This article discusses relations among the multiple levels of analysis present in macro-sociological explanation—i.e., relations of individual, structural, and institutional processes. It also criticizes the doctrinal insistence upon single-level individualistic explanation found in some prominent contemporary sociological theory. For illustrative material the article returns to intellectual uses of Weber's "Protestant Ethic thesis," showing how an artificial version has been employed as a kind of proof text for the alleged scientific necessity of individualist explanation. Our alternative exposition renders the discussion of (...) Protestantism and capitalism in an explicitly multilevel way, distinguishing possible individual-level, social-organizational, and institutional linkages. The causal processes involved are distinct ones, with the more structural and institutional forms neither captured nor attainable by individual-level thinking. We argue more generally that "methodological individualisms" confuse issues of explanation with issues about microfoundations. This persistent intellectual conflation may be rooted in the broader folk models of liberal individualism. (shrink)
"The Constitution is America's moral sail, and we must hold to the courage of the conviction that fills it, a conviction that we can all be equal citizens of a moral republic. That is a noble faith, and only optimism can redeem it." So writes Ronald Dworkin in the introduction to this characteristically robust and provocative new book in which Dworkin argues the fidelity to the constitution and to law demands that judges make contemporary judgements backed on political morality, (...) and why it encourages, or ought to encourage, an open display of the true grounds of judgement. The book discusses almost all of the great constitutional issues of the last two decades including abortion, affirmative action, pornography, race, homosexuality, euthanasia and free-speech and in doing so consistently offers a liberal view of the American Constitution. Dworkin's "moral reading" proposes that we all, judges, lawyers, citizens - interpret and apply the abstract language of the Constitution on the understanding that they invoke moral principles about political decency and justice. The "moral reading" therefore brings political morality into the heart of constitutional law. The various chapters of this book were first published seperately; now drawn together they bear all the hallmarks of Dworkin's legal and philosophical sophistication, his acute understanding of political process and his understanding of history. principles. (shrink)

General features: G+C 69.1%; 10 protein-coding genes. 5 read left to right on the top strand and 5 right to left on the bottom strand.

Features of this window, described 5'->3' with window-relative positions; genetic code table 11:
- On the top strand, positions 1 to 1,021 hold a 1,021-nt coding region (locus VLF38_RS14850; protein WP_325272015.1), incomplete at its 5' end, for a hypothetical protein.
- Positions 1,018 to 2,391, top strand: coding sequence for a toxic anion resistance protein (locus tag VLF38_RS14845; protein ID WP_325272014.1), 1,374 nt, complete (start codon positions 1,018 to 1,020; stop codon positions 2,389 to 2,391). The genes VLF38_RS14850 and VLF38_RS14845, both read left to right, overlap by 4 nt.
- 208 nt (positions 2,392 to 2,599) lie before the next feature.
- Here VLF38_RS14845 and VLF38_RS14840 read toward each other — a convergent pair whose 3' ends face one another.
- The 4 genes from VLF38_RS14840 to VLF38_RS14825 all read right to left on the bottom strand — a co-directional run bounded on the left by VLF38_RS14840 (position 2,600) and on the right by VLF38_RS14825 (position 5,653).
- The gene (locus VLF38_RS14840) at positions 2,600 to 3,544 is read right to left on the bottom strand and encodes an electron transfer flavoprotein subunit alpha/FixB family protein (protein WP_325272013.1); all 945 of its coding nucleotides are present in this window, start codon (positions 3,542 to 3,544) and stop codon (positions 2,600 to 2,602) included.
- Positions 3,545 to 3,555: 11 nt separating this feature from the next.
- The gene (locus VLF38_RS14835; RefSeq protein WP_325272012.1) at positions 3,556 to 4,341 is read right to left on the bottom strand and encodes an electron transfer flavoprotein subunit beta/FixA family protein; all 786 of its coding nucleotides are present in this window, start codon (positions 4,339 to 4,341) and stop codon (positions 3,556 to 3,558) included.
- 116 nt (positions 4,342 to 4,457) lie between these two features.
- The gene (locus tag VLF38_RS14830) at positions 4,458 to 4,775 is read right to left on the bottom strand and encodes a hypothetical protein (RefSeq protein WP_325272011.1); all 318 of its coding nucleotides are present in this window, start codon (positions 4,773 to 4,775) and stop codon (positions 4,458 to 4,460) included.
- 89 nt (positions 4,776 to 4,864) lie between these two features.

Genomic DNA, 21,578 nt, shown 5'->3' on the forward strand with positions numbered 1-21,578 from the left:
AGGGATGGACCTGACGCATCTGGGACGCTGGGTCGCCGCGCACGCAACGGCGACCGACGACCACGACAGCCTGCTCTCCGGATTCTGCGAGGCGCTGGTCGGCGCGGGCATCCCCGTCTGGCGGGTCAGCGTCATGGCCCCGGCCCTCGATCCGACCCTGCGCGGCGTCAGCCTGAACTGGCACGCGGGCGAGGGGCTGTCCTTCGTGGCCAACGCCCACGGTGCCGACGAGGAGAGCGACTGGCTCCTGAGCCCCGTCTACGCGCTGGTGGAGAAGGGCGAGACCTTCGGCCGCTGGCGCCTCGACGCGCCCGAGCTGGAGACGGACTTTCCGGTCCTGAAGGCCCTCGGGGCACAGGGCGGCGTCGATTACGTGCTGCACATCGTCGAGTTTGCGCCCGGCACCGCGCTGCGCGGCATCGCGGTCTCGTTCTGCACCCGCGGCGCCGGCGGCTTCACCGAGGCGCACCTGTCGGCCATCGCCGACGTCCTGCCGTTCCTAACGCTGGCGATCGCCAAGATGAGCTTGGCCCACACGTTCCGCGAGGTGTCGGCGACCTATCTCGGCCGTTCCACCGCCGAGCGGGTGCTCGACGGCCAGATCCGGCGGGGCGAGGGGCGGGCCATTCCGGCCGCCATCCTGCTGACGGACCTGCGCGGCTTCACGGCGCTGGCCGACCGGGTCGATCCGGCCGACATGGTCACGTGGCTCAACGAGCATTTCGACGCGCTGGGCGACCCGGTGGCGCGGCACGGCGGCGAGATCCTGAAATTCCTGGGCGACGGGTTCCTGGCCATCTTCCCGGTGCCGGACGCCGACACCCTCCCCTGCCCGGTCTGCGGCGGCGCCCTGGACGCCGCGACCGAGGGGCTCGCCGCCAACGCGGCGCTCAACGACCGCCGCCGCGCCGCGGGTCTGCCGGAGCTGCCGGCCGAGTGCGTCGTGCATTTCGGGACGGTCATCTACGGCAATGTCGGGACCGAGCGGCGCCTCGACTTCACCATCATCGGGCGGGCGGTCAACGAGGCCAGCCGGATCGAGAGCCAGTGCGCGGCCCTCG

Review text: "Ronald W. Langacker is universally acclaimed as one of the founding fathers of the cognitive linguistics movement. His pioneering efforts towards developing a meaning-oriented, usage-based theory of grammar have given cognitive linguistics many of its key concepts, and his theory of Cognitive Grammar is not only one of the cornerstones of cognitive linguistics, it is also a magnificent achievement in its own right." Dirk Geeraerts, January 2009.